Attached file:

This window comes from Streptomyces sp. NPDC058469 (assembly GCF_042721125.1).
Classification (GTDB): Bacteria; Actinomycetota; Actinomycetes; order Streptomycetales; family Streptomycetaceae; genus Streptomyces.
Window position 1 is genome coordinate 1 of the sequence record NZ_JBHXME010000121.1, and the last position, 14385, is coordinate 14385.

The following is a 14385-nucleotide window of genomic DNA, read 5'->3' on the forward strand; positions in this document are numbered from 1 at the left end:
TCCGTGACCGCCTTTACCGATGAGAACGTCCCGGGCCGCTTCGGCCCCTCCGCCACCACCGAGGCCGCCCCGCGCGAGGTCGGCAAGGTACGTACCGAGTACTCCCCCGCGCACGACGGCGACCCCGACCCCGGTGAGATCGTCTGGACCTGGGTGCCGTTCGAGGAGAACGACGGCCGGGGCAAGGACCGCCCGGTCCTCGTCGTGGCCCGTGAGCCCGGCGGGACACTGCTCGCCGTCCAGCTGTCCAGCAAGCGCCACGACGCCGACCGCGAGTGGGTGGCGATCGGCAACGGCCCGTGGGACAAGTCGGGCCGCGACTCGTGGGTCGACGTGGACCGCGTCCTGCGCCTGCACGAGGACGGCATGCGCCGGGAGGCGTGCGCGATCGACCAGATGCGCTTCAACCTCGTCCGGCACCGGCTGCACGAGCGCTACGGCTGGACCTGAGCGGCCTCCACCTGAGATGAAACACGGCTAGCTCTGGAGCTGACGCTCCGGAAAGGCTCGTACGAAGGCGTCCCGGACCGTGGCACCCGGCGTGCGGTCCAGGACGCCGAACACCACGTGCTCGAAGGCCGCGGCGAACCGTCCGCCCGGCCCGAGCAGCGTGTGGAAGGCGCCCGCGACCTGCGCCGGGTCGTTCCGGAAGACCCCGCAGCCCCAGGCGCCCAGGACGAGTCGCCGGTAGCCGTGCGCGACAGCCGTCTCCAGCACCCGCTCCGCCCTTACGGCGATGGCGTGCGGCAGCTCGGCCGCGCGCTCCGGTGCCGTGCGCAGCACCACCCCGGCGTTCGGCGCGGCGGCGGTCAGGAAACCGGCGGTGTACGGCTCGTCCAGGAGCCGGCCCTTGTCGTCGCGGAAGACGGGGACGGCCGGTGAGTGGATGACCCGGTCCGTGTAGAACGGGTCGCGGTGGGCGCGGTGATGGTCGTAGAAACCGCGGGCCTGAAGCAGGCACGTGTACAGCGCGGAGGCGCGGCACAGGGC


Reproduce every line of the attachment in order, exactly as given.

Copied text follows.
This window comes from Streptomyces sp. NPDC058469 (assembly GCF_042721125.1).
Classification (GTDB): Bacteria; Actinomycetota; Actinomycetes; order Streptomycetales; family Streptomycetaceae; genus Streptomyces.
Window position 1 is genome coordinate 1 of the sequence record NZ_JBHXME010000121.1, and the last position, 14385, is coordinate 14385.

The following is a 14385-nucleotide window of genomic DNA, read 5'->3' on the forward strand; positions in this document are numbered from 1 at the left end:
TCCGTGACCGCCTTTACCGATGAGAACGTCCCGGGCCGCTTCGGCCCCTCCGCCACCACCGAGGCCGCCCCGCGCGAGGTCGGCAAGGTACGTACCGAGTACTCCCCCGCGCACGACGGCGACCCCGACCCCGGTGAGATCGTCTGGACCTGGGTGCCGTTCGAGGAGAACGACGGCCGGGGCAAGGACCGCCCGGTCCTCGTCGTGGCCCGTGAGCCCGGCGGGACACTGCTCGCCGTCCAGCTGTCCAGCAAGCGCCACGACGCCGACCGCGAGTGGGTGGCGATCGGCAACGGCCCGTGGGACAAGTCGGGCCGCGACTCGTGGGTCGACGTGGACCGCGTCCTGCGCCTGCACGAGGACGGCATGCGCCGGGAGGCGTGCGCGATCGACCAGATGCGCTTCAACCTCGTCCGGCACCGGCTGCACGAGCGCTACGGCTGGACCTGAGCGGCCTCCACCTGAGATGAAACACGGCTAGCTCTGGAGCTGACGCTCCGGAAAGGCTCGTACGAAGGCGTCCCGGACCGTGGCACCCGGCGTGCGGTCCAGGACGCCGAACACCACGTGCTCGAAGGCCGCGGCGAACCGTCCGCCCGGCCCGAGCAGCGTGTGGAAGGCGCCCGCGACCTGCGCCGGGTCGTTCCGGAAGACCCCGCAGCCCCAGGCGCCCAGGACGAGTCGCCGGTAGCCGTGCGCGACAGCCGTCTCCAGCACCCGCTCCGCCCTTACGGCGATGGCGTGCGGCAGCTCGGCCGCGCGCTCCGGTGCCGTGCGCAGCACCACCCCGGCGTTCGGCGCGGCGGCGGTCAGGAAACCGGCGGTGTACGGCTCGTCCAGGAGCCGGCCCTTGTCGTCGCGGAAGACGGGGACGGCCGGTGAGTGGATGACCCGGTCCGTGTAGAACGGGTCGCGGTGGGCGCGGTGATGGTCGTAGAAACCGCGGGCCTGAAGCAGGCACGTGTACAGCGCGGAGGCGCGGCACAGGGC